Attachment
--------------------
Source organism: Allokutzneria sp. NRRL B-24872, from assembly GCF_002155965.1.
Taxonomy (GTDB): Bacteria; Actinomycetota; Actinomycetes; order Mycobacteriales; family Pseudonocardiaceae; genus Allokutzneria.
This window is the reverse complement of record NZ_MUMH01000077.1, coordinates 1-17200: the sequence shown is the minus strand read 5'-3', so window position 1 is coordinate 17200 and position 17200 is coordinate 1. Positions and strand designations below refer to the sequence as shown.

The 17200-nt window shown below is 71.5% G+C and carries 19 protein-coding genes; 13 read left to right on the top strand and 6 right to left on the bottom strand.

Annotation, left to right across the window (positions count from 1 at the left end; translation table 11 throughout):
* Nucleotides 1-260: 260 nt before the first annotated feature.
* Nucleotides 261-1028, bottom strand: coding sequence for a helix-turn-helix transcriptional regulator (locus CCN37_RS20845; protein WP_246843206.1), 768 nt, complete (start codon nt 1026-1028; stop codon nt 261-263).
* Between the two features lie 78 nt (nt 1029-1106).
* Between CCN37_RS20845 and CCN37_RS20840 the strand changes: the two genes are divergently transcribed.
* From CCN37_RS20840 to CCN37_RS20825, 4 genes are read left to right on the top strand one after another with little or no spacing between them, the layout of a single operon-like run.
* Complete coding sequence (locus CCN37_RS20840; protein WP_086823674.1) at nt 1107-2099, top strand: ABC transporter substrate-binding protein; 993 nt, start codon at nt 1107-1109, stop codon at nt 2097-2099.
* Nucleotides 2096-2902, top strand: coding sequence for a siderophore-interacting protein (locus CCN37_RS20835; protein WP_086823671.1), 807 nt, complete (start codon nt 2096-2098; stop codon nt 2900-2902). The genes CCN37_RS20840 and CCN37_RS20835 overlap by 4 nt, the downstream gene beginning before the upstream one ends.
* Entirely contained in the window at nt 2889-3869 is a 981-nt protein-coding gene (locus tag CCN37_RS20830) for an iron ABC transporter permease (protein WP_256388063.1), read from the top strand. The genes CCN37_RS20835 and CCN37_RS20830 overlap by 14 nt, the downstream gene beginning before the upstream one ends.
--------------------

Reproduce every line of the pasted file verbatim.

Source organism: Allokutzneria sp. NRRL B-24872, from assembly GCF_002155965.1.
Taxonomy (GTDB): Bacteria; Actinomycetota; Actinomycetes; order Mycobacteriales; family Pseudonocardiaceae; genus Allokutzneria.
This window is the reverse complement of record NZ_MUMH01000077.1, coordinates 1-17200: the sequence shown is the minus strand read 5'-3', so window position 1 is coordinate 17200 and position 17200 is coordinate 1. Positions and strand designations below refer to the sequence as shown.

The 17200-nt window shown below is 71.5% G+C and carries 19 protein-coding genes; 13 read left to right on the top strand and 6 right to left on the bottom strand.

Annotation, left to right across the window (positions count from 1 at the left end; translation table 11 throughout):
* Nucleotides 1-260: 260 nt before the first annotated feature.
* Nucleotides 261-1028, bottom strand: coding sequence for a helix-turn-helix transcriptional regulator (locus CCN37_RS20845; protein WP_246843206.1), 768 nt, complete (start codon nt 1026-1028; stop codon nt 261-263).
* Between the two features lie 78 nt (nt 1029-1106).
* Between CCN37_RS20845 and CCN37_RS20840 the strand changes: the two genes are divergently transcribed.
* From CCN37_RS20840 to CCN37_RS20825, 4 genes are read left to right on the top strand one after another with little or no spacing between them, the layout of a single operon-like run.
* Complete coding sequence (locus CCN37_RS20840; protein WP_086823674.1) at nt 1107-2099, top strand: ABC transporter substrate-binding protein; 993 nt, start codon at nt 1107-1109, stop codon at nt 2097-2099.
* Nucleotides 2096-2902, top strand: coding sequence for a siderophore-interacting protein (locus CCN37_RS20835; protein WP_086823671.1), 807 nt, complete (start codon nt 2096-2098; stop codon nt 2900-2902). The genes CCN37_RS20840 and CCN37_RS20835 overlap by 4 nt, the downstream gene beginning before the upstream one ends.
* Entirely contained in the window at nt 2889-3869 is a 981-nt protein-coding gene (locus tag CCN37_RS20830) for an iron ABC transporter permease (protein WP_256388063.1), read from the top strand. The genes CCN37_RS20835 and CCN37_RS20830 overlap by 14 nt, the downstream gene beginning before the upstream one ends.